Separating the available raw data from that useful for any given study is often a tedious step in a research project, particularly for first-order data quality problems such as broken sensors, incorrect response information, and non-continuous time series. With the ever increasing amounts of data available to researchers, this chore becomes more and more time consuming. To assist users in this pre-processing of data, the IRIS Data Management Center (DMC) has created a system called Research Ready Data Sets (RRDS). The RRDS system allows researchers to apply filters that constrain their data request using criteria related to signal quality, response correctness, and high resolution data availability. In addition to the traditional selection methods of stations at a geographic location for given time spans, RRDS will provide enhanced criteria for data selection based on many of the measurements available in the DMC’s MUSTANG quality control system. This means that data may be selected based on background noise (tolerance relative to high and low noise Earth models), signal-to-noise ratio for earthquake arrivals, signal RMS, instrument response corrected signal correlation with Earth tides, time tear (gaps/overlaps) counts, timing quality (when reported in the raw data by the datalogger) and more.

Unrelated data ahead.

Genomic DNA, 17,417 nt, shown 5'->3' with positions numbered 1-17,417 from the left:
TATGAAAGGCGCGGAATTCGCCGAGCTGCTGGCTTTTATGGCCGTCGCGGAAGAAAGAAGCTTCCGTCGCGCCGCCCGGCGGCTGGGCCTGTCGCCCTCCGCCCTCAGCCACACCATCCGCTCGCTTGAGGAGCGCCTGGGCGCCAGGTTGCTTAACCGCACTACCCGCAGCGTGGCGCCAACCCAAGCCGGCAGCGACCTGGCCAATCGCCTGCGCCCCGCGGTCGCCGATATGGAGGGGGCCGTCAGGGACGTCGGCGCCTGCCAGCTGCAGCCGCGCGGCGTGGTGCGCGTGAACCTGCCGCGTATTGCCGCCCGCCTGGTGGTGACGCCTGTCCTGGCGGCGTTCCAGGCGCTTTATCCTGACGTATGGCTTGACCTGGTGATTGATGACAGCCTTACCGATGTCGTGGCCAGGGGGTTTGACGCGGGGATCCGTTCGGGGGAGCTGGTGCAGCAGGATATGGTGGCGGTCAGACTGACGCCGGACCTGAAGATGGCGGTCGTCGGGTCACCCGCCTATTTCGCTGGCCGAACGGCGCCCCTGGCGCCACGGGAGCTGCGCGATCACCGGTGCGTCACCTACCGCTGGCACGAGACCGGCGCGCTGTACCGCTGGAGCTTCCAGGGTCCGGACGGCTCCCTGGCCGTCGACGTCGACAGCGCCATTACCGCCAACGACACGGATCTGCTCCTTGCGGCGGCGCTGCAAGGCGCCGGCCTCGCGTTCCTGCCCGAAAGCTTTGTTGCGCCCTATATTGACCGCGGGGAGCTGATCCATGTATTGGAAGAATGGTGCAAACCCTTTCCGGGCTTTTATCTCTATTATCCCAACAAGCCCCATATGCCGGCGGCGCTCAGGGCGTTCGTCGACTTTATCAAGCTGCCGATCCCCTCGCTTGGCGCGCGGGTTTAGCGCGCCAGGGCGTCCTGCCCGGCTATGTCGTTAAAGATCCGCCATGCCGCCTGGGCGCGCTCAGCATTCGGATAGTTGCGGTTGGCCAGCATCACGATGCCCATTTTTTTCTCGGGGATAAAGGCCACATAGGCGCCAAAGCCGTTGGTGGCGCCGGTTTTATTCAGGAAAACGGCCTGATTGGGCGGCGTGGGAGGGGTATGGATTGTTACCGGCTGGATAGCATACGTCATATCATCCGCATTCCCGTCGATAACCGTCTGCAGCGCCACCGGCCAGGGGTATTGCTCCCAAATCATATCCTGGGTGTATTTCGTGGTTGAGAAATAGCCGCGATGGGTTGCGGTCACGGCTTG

The new RRDS system will be available as a web service designed to operate as a request filter. A request is submitted containing the standard location and time selections, as well as data quality constraints. The request is then filtered and a report is returned that indicates the data selection (in a format ready to be submitted) or, optionally, a more detailed report including:
- the request that would subsequently be submitted to a data access service, e.g. the DMC’s fdsnws-dataselect service,
- a record of the quality criteria specified, and
- a record of the data rejected based on those criteria, including the relevant values.
This service can be used to either filter a request prior to requesting the actual data or to explore which data match a set of enhanced criteria without downloading the data. We are optimistic this capability will reduce the initial data culling steps most researchers go through. Additionally, use of this service should reduce the amount of data transmitted from the DMC, easing the workload for our finite shared resources.
We plan to release this service before the end of 2017 and to add support for this service in our usual data access tools starting in 2018.